Georgia Tech-Utah Preview

Georgia Tech’s string of 15 consecutive bowl appearances is tied

for the fourth-longest active run among FBS programs.

While that streak is certainly of note, it’s another one that’s

surely left a bad taste in the mouths of the Yellow Jackets.

Trying to avoid a seventh consecutive postseason loss, Georgia

Tech faces Utah in the Sun Bowl on Saturday in El Paso, Texas.

The Yellow Jackets (8-4), who opened 6-0 for the first time

since 1966, went on to lose four of their final six games –

including a 31-17 defeat to in-state rival Georgia in their

regular-season finale. With its efforts over the second-half of the

season leaving plenty to be desired, Georgia Tech doesn’t carry

much momentum into what it’s hoping will be its first bowl victory

since defeating Syracuse 51-14 in the 2004 Champs Sports Bowl.

“It’s something no one here has done,” said defensive end Jason

Peters, one of just four seniors to start on defense. “No one here

has won a bowl game. It would be an exciting thing for us to go do.

It would be a chance to do better with something that we know has

been plaguing Georgia Tech for a long time.”

The Utes (7-5), in contrast, have experienced plenty of

postseason success under coach Kyle Whittingham, who’s gone 6-1 in

bowl games – highlighted by a victory as co-head coach in the 2005

Fiesta Bowl that capped an undefeated season.

“We’re proud that yet another Utah senior class will be playing

in its fourth postseason game, and that is a testament to the

commitment our players bring to the program year in and year out.”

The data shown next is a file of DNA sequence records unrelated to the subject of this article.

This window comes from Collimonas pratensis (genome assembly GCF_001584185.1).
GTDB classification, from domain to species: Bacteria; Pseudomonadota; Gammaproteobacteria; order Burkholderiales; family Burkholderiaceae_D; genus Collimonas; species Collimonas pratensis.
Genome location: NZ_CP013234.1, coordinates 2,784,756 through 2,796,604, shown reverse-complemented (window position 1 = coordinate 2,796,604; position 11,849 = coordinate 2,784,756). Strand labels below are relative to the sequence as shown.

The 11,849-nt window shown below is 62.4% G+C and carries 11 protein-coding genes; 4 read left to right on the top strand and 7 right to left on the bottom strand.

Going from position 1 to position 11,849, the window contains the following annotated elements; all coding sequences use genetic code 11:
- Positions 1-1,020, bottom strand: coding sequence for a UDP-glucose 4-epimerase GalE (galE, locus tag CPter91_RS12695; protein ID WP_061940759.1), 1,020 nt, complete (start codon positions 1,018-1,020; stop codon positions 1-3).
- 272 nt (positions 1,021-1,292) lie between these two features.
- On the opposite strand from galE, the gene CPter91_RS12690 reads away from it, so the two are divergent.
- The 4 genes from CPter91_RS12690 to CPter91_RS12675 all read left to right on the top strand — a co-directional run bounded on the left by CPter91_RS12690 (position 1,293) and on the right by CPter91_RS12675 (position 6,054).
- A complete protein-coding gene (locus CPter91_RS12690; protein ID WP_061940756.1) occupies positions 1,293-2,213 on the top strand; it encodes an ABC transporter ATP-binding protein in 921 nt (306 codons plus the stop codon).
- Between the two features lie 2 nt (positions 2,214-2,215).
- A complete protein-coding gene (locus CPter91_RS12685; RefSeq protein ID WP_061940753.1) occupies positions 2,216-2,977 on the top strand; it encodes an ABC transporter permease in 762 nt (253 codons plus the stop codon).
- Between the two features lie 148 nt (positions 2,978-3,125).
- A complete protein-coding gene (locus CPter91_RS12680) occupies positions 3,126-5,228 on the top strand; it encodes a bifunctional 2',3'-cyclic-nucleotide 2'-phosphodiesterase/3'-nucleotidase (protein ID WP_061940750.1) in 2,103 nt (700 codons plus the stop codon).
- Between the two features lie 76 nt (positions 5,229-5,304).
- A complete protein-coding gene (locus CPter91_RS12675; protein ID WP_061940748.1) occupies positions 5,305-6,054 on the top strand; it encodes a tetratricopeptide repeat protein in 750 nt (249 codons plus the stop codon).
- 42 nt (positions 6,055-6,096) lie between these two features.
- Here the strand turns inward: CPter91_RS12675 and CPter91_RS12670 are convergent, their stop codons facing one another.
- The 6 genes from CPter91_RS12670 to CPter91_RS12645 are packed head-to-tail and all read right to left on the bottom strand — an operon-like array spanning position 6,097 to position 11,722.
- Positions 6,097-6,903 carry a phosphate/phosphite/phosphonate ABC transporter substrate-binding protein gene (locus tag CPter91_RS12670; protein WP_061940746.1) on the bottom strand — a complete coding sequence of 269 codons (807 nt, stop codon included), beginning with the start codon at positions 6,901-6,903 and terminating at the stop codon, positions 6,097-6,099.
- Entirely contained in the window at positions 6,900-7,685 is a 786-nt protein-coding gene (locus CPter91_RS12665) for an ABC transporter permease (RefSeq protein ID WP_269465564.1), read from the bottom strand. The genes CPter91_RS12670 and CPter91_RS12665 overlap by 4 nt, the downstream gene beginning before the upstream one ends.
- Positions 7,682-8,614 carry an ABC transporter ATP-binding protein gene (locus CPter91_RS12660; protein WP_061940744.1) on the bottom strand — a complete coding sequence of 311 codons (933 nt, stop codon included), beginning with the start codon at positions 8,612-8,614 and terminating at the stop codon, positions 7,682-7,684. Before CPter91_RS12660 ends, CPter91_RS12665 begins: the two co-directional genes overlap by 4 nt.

Whittingham said.

Utah got off to a slow start in its first season as a member of

the Pac-12, losing four of seven to begin the season – including

its first four in conference play. The Utes, however, would go on

to post four straight wins over conference foes and had a chance to

win the South division before concluding their regular-season

schedule with a 17-14 loss to Colorado.

While Utah found itself in a state of flux after starting

quarterback Jordan Wynn suffered a season-ending shoulder injury in

a 31-14 loss to Washington on Oct. 1, Jon Hays has filled in nicely

under center, throwing for 1,110 yards and eight touchdowns over

eight starts.

It’s been versatile running back John White, though, who has

carried the offense, finishing ninth nationally in the regular

season with 1,404 rushing yards to go along with 16 total

touchdowns. White, a first-year junior college transfer, could be

in for a big day versus a Yellow Jackets defense which ranks tied

for 70th in the country with an average of 162.9 rushing yards

allowed.

The Utes are giving up the seventh-fewest rushing yards per game

(98.3) but will have their hands full with Georgia Tech’s

triple-option offense. The Yellow Jackets compiled an average of

316.8 yards on the ground – the third-highest total in the FBS.

“It’ll be a huge challenge in the football game, I think it

matches up,” Georgia Tech coach Paul Johnson said. “If you look at

statistics, they have one of the top defenses in the country, so it

will be a huge challenge for us offensively.”

Running backs David Sims and Orwin Smith ran for 698 and 616

yards, respectively, while junior quarterback Tevin Washington led

the team with 890. The tremendous trio combined for 32 rushing

TDs.

“As a former defensive coordinator, (Georgia Tech’s) offense is

a defensive coordinator’s nightmare,” Whittingham said. “We’ve got

our work cut out for us. It’s the type of offense you can never

really shut down, you just hope to slow it down enough to stay

competitive in the game.”

Utah took the only previous meeting, 38-10 in the 2005 Emerald

Bowl.

The Yellow Jackets, making their 40th bowl appearance in school

history, are 22-17 all-time in the postseason. Utah, which has gone

12-4, had won nine in a row before suffering a 26-3 defeat to Boise

State in last season’s Las Vegas Bowl.